7. Development of new S-band RF window for stable high-power operation in linear accelerator RF system

    Science.gov (United States)

    Joo, Youngdo; Lee, Byung-Joon; Kim, Seung-Hwan; Kong, Hyung-Sup; Hwang, Woonha; Roh, Sungjoo; Ryu, Jiwan

    2017-09-01

    For stable high-power operation, a new RF window is developed in the S-band linear accelerator (Linac) RF systems of the Pohang Light Source-II (PLS-II) and the Pohang Accelerator Laboratory X-ray Free-Electron Laser (PAL-XFEL). The new RF window is designed to mitigate the strength of the electric field at the ceramic disk and also at the waveguide-cavity coupling structure of the conventional RF window. By replacing the pill-box type cavity in the conventional RF window with an overmoded cavity, the electric field component perpendicular to the ceramic disk that caused most of the multipacting breakdowns in the ceramic disk was reduced by an order of magnitude. The reduced electric field at the ceramic disk eliminated the Ti-N coating process on the ceramic surface in the fabrication procedure of the new RF window, preventing the incomplete coating from spoiling the RF transmission and lowering the fabrication cost. The overmoded cavity was coupled with input and output waveguides through dual side-wall coupling irises to reduce the electric field strength at the waveguide-cavity coupling structure and the possibility of mode competitions in the overmoded cavity. A prototype of the new RF window was fabricated and fully tested with the Klystron peak input power, pulse duration and pulse repetition rate of 75 MW, 4.5 μs and 10 Hz, respectively, at the high-power test stand. The first mass-produced new RF window installed in the PLS-II Linac is running in normal operation mode. No fault is reported to date. Plans are being made to install the new RF window to all S-band accelerator RF modules of the PLS-II and PAL-XFEL Linacs. This new RF window may be applied to the output windows of S-band power sources like Klystron as wells as the waveguide windows of accelerator facilities which operate in S-band.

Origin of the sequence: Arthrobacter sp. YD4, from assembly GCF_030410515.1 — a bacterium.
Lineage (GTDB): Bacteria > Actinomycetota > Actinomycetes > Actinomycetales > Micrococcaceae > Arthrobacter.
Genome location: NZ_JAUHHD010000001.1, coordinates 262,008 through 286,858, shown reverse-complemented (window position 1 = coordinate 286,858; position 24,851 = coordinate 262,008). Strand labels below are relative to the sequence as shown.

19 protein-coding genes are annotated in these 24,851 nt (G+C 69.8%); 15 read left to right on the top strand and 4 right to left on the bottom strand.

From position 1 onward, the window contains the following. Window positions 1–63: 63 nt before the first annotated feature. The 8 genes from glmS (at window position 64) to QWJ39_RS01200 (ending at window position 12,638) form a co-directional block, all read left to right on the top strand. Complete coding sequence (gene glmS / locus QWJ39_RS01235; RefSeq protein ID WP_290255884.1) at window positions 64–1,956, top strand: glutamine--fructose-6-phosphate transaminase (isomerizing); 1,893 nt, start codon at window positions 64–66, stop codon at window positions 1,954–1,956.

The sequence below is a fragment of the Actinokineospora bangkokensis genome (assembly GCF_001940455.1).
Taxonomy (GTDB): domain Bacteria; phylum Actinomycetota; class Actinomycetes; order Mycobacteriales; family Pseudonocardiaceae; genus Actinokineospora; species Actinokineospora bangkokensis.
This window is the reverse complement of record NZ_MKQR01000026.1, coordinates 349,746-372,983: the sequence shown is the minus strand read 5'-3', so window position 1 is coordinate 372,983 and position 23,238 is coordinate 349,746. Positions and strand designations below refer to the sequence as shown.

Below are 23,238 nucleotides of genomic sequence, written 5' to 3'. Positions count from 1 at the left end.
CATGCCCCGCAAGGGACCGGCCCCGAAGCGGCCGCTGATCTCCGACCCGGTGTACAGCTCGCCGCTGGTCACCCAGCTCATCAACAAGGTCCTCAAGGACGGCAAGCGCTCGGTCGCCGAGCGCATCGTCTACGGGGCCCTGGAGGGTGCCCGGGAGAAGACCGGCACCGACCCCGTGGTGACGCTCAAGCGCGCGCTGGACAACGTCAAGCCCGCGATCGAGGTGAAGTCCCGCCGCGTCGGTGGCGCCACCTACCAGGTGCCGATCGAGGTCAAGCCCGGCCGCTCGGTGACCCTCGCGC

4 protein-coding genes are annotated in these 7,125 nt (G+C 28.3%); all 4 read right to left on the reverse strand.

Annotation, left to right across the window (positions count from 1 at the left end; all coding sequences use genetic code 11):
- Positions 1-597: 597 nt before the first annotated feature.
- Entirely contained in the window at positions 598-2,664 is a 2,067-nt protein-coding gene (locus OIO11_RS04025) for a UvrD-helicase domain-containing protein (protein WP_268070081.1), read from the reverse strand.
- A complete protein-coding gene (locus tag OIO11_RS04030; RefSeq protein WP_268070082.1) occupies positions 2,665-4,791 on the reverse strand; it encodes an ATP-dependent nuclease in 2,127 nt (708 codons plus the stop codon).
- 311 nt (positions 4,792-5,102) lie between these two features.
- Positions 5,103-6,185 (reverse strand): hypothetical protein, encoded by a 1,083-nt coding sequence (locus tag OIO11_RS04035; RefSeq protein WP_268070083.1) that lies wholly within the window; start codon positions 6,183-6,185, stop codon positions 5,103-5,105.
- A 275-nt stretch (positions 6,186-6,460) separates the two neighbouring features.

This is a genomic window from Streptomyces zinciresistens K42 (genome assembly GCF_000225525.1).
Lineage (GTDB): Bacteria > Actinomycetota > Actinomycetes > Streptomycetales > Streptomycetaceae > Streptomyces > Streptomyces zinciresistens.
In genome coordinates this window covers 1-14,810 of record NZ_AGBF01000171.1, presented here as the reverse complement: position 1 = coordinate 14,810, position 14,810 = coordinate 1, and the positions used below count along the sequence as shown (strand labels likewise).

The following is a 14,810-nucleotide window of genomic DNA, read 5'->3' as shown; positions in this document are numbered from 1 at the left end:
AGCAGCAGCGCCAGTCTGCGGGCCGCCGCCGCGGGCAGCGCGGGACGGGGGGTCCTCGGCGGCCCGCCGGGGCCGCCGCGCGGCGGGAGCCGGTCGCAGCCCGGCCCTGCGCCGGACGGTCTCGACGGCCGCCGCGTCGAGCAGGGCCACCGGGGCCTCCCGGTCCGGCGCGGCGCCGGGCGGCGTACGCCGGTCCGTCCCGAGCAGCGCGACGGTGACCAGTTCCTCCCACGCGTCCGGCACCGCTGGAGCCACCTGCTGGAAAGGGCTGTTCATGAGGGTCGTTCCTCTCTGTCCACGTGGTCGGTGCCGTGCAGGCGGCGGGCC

8. RF Design of the LCLS Gun

    International Nuclear Information System (INIS)

    Limborg-Deprey, C.

    2010-01-01

    Final dimensions for the LCLS RF gun are described. This gun, referred to as the LCLS gun, is a modified version of the UCLA/BNL/SLAC 1.6 cell S-Band RF gun (1), referred to as the prototype gun. The changes include a larger mode separation (15 MHz for the LCLS gun vs. 3.5 MHz for the prototype gun), a larger radius at the iris between the 2 cells, a reduced surface field on the curvature of the iris between the two cells, Z power coupling, increased cooling channels for operation at 120 Hz, dual rf feed, deformation tuning of the full cell, and field probes in both cells. Temporal shaping of the klystron pulse, to reduce the average power dissipated in the gun, has also been adopted. By increasing the mode separation, the amplitude of the 0-mode electric field on the cathode decreases from 10% of the peak on axis field for the prototype gun to less than 3% for the LCLS gun for the steady state fields. Beam performance is improved as shown by the PARMELA simulations. The gun should be designed to accept a future load lock system. Modifications follow the recommendations of our RF review committee (2). Files and reference documents are compiled in Section IV.